** In Westeros, DroitDuSeigneur was officially abolished about one hundred years prior to the start of the series; however, it's an open secret that several noble houses still practice it. It comes as no surprise that the [[ChronicBackstabbingDisorder treacherous]] Boltons are among these houses; what is surprising is that the Umbers, who have otherwise been portrayed as honorable and loyal allies of the Starks, do as well (although it's worth noting, [[UnreliableNarrator the only source we have on this is the aforementioned treacherous Lord Bolton, who doesn't like the Umbers much]]).
** Deliberate culture clash is seen in Daenerys's chapters in the first book. She (and by extension, the reader) are completely uninformed about Dothraki culture, and so many of the customs are seen as strange to her. The Dothraki are very horse-oriented and many aspects of their culture reflect that; their word for horse-riding, ''rakh'', is even right there in their name. Some of their customs include no taboo against public nudity or sex, and the consumption of horseflesh. Dany is given a horse at her wedding and is discouraged from naming it; it is only known in the books as "her silver".
** The wildlings, who live north of the Wall, base their entire culture around the idea that there are no laws other than AsskickingEqualsAuthority. This becomes a source of discord between Jon and Ygritte, who occasionally argue about the differences between their cultures.
** The Frey family's rise to prominence through legitimate business may be inspiring to modern readers but they are seen as upstarts by the snobby Great Houses who got their status usually through violence and conquest and are (supposedly) descendants of legendary folk heroes. The fact that they generally consist of obnoxious assholes who like to throw their (perceived) weight around fellow houses is probably another reason why they get little respect.
** The Targaryen royal family [[RoyalInbreeding practiced incest]]. Marriages between siblings or close cousins were arranged to keep “purity of the bloodline” (specifically silver-gold hair and purple eyes, trademarks of Old Valyria) and to prove that Targaryens were "above the laws of gods and men." As history proved, [[RoyallyScrewedUp they weren't above the laws of genetics]].
** [[HornyVikings Ironborn culture]]: TestosteronePoisoning rules. Wearing jewelry is only tolerated if it was taken by force instead of bought - "paying the iron price" (women can buy jewelry, because of course women are weak and are not expected to go plundering like men). Entertainers are tolerated but aren't liked. Music and poetry are seen as feminine. Education is also frowned upon and men who become maesters are seen as less than men. [[DoubleStandard People still make use of them.]]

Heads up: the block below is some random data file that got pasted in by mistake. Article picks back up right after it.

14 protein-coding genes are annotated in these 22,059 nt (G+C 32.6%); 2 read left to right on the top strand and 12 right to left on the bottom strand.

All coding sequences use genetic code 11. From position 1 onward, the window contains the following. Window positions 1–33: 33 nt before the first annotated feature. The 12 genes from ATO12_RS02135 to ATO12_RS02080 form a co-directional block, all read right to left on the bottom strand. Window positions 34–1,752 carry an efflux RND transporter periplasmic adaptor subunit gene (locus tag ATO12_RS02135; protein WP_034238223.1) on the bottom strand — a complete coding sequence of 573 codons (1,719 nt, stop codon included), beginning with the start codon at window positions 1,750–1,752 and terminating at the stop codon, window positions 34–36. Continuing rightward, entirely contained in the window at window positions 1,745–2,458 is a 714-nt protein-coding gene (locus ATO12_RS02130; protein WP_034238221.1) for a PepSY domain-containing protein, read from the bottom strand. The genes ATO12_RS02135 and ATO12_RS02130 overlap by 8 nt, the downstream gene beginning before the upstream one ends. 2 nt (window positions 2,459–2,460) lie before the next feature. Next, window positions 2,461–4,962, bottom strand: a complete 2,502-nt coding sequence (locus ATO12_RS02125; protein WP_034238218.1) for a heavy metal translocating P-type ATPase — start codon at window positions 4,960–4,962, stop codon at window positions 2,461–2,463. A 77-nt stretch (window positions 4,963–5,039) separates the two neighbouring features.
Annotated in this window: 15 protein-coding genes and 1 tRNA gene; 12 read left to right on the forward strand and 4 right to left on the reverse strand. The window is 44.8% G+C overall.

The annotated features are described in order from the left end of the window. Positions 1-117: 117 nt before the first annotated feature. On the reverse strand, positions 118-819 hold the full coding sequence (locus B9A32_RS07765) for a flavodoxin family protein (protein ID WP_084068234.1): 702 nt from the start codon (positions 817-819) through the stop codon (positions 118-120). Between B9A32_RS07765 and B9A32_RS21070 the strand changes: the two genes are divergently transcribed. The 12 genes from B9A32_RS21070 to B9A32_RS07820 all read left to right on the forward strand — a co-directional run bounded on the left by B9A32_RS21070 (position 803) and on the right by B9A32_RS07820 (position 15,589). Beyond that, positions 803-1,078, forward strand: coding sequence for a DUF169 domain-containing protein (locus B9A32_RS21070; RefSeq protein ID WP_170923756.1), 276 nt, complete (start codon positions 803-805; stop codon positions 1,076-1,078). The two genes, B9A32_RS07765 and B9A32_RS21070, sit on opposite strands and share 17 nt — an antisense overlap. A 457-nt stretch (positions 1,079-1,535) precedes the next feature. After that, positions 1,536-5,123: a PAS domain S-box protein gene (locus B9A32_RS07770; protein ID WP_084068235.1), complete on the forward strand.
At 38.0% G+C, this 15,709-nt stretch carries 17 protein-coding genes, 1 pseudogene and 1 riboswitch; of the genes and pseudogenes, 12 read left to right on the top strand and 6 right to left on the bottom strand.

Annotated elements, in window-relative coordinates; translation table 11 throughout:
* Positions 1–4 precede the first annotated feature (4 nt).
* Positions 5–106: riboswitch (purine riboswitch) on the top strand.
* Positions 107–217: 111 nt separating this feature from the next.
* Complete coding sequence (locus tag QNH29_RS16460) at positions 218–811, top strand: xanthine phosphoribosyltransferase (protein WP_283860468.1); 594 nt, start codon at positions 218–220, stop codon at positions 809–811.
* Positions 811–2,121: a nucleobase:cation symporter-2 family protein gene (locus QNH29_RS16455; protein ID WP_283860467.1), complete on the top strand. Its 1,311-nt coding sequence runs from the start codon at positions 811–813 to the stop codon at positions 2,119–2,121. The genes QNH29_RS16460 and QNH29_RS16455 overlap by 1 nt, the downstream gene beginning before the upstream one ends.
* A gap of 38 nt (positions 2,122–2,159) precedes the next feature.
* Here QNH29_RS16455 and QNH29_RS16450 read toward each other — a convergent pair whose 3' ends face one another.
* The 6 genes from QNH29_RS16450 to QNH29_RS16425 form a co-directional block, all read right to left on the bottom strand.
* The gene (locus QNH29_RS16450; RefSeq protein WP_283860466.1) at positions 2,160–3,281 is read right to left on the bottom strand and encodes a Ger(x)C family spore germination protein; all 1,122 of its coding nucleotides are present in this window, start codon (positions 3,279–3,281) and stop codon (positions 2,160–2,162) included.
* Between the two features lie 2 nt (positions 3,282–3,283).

** Slavery is very common in some parts of the world, and while Westeros culture and Daenarys might be against it, several characters we meet aren't, including Dany's own husband Khal Drogo.
** A much more subtle example is that Tywin Lannister and Olenna Tyrell are viewed as ancient with only a few years left in them, and speak of their own deaths as an imminent certainty. Tywin is either 57 or 58 when he dies - middle-aged today but somewhat past the lifespan of most men in pre-industrial times - even kings and powerful lords usually snuffed it sometime between 45 and 55 ''without'' foul play. Olena is 71 or 72 - old by almost any standard, but a venerable ancient in such societies, though even then, being female was a big help (as long as one survived childbirth). It's no wonder half of Lord Walder Frey's family think he should die already : He's over 90 years old, His first son Stevron is older than Tywin and he has at least one ten years old great-great-grand-son...

to:

* ''Literature/ASongOfIceAndFire'':
** Trial by combat, where each side is represented by a champion in a fight to
''Literature/ASongOfIceAndFire'' and it's TV adaptation ''Series/GameOfThrones'', much like the death, with [[MightMakesRight the victor "obviously" right in the eyes of the gods]], is quite popular.
** Tyrion Lannister, who is otherwise one of the most sympathetic characters in the series, makes some rather snarky comments regarding the hill tribes' practice of not only ''[[DemocracyIsBad electing]]'' their chieftains, but also allowing women to vote and hold office (though his primary issue with the democratic process is simply how ''long'' it takes to make decisions). He is also ridiculed for not deflowering and impregnating his bride... who is twelve or thirteen, is an [[TheIngenue ingenue]] married to a scarred and ugly man with dwarfism, and was wed to him primarily to bring her lands under his family's control. The fact
books that taking her would require exploiting the MaritalRapeLicense bothers nobody but him (well, and her too, but who cares what ''she'' thinks?)
** People of Westeros generally have StayInTheKitchen attitudes and women are expected to become mothers and wives, not warriors. {{Action Girl}}s like Brienne of Tarth often meet with